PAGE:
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25K soldiers headed to Afghanistan in 2011

Dec. 21, 2010 - 01:13PM   |   Last Updated: Dec. 21, 2010 - 01:13PM  |  
Soldiers deployed to Afghanistan, along with coaltion troops, listen to a talk by Army Chief of Staff Gen. George Casey. About 25,000 soldiers are getting orders to deploy there in coming months, the Defense Department has announced.
Soldiers deployed to Afghanistan, along with coaltion troops, listen to a talk by Army Chief of Staff Gen. George Casey. About 25,000 soldiers are getting orders to deploy there in coming months, the Defense Department has announced. (Army)
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2011 deployments

Nearly 25,000 troops will board planes for a yearlong deployment to Afghanistan starting soon after New Year's, the Defense Department has announced.

About 18,000 soldiers in five infantry brigade combat teams as well as two combat aviation brigades and a headquarters element will deploy to Afghanistan as part of the regular troop rotations.

Defense Secretary Robert Gates signed the deployment orders a day after President Obama said he will start bringing troops home from Afghanistan in July. In the same breath, he said the U.S. will not finish transitioning military forces out of Afghanistan until 2014. The U.S. has 100,000 troops in Afghanistan, 67,000 of them soldiers.

Soldiers will start deploying in early 2011 with departures continuing through the fall of next year. There, these soldiers will continue to root out Taliban influence from Afghanistan and train up Afghan military forces to take over defense of the country.

They units are:

• I Corps Headquarters, Joint Base Lewis-McChord, Wash.

• 159th Combat Aviation Brigade, 101st Airborne Division, Fort Campbell, Ky.

• 82nd Airborne Combat Aviation Brigade, 82nd Airborne Division, Fort Bragg, N.C.

• 3rd Infantry Brigade Combat Team, 1st Infantry Division, Fort Knox, Ky.

• 3rd Infantry Brigade Combat Team, 25th Infantry Division, Schofield Barracks, Hawaii

• 1st Infantry Brigade Combat Team, 25th Infantry Division, Fort Wainwright, Alaska

• 3rd Infantry Brigade Combat Team, 10th Mountain Division, Fort Drum, N.Y.

• 2nd Infantry Brigade Combat Team, 4th Infantry Division, Fort Carson, Colo.

Lt. Gen. Curtis M. Scaparrotti and the I Corps Headquarters element will take over day-to-day operations in Afghanistan at head of International Security Assistance Force Joint Command. Scaparrotti, who took command of I Corps in October after leading the 82nd Airborne Division, will relieve Lt. Gen. David Rodriguez, dual-hatted as the head of ISAF Joint Command and deputy commander of U.S. Forces in Afghanistan.

Rodriguez left his job as Defense Secretary Robert Gates' chief of staff before taking over ISAF Joint Command in May 2009 at the same time since-fired Gen. Stanley McChrystal took command of U.S. forces in Afghanistan.

The V Corps Headquarters has been deployed to Afghanistan since October 2009. For more than a year, V Corps has shuttled augmented elements in and out of headquarters to ensure soldiers serve no more than 12-month tours, Army spokesman Lt. Col. Dave Patterson said.

The I Corps' Headquarters element returned from a deployment to Iraq in March 2010 where it commanded Multi-National Corps-Iraq. Due to dwell time requirements, the I Corps will not leave for Afghanistan until at least April 2011, Patterson said. This will be I Corps' Headquarters first deployment to Afghanistan.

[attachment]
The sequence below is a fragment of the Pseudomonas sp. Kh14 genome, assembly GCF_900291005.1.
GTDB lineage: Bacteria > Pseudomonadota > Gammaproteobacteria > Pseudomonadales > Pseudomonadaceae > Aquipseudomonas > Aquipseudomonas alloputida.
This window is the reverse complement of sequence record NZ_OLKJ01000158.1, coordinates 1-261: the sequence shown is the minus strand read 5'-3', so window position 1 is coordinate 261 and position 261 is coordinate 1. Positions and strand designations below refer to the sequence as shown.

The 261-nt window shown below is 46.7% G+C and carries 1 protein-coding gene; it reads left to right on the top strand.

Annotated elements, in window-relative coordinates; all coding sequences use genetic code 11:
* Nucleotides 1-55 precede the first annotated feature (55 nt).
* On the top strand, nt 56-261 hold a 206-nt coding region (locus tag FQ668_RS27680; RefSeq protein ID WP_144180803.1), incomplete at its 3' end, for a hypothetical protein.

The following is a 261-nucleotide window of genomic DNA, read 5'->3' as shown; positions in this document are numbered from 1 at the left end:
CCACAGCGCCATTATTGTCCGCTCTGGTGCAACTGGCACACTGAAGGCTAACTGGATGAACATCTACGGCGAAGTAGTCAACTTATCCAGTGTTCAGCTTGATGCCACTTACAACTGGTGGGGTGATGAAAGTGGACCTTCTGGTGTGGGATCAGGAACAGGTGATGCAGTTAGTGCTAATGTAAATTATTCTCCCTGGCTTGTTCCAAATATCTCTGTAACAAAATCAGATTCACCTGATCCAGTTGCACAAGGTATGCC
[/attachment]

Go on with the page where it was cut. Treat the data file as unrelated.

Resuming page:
Increased dwell

In a sign the Army is continuing to provide additional dwell time to its soldiers, four of the five infantry brigade combat teams have been home from a deployment for more than a year. Army Chief of Staff George Casey said in June he wants to reduce combat zone deployments to nine months and grow dwell time to three years.

"We're actively studying right now the timing and the possibilities of going to nine-month deployments as a standard," Casey told Army Times in June.

The soldiers of the 3rd Infantry Brigade Combat Team, 1st Infantry Division, got home from Iraq in July 2009. They will also most likely be the first to leave out of this group. The 3rd BCT is expected to relieve the 3rd Infantry Brigade Combat Team, 101st Airborne Division, in January 2011.

But the Army still has a ways to go, officials at U.S. Forces Command said. Many factors including restationing and activations play a part in deciding the amount of dwell soldiers receive. As demand for soldiers drops in Iraq and the transition out of Afghanistan begins in July, Army officials said dwell time will lengthen.

Extended dwell time is a luxury the 159th and 82nd Combat Aviation Brigades have not enjoyed as the Army's combat aviation brigades remain in high demand in Afghanistan. The 159th and 82nd will join the 1st Air Cavalry Brigade, which announced in November it will also deploy to Afghanistan in spring 2011.

The 82nd Combat Aviation Brigade, which returned from a deployment to Khandahar, Afghanistan, in March, will relieve the 10th Mountain Combat Aviation Brigade next fall. The 159th Combat Aviation Brigade will relieve its 101st counterparts.

The announced deployments signal an upcoming homecoming at Fort Campbell, where three infantry brigade combat teams and one combat aviation brigade will be returning over the course of next year. The 1st, 2nd and 3rd BCTs of the 101st will return in January, March and April respectively in 2011.

The 2nd Stryker Calvary Regiment, will return home in June 2011 to be replaced by the 1st Infantry BCT, 25th Infantry Division.

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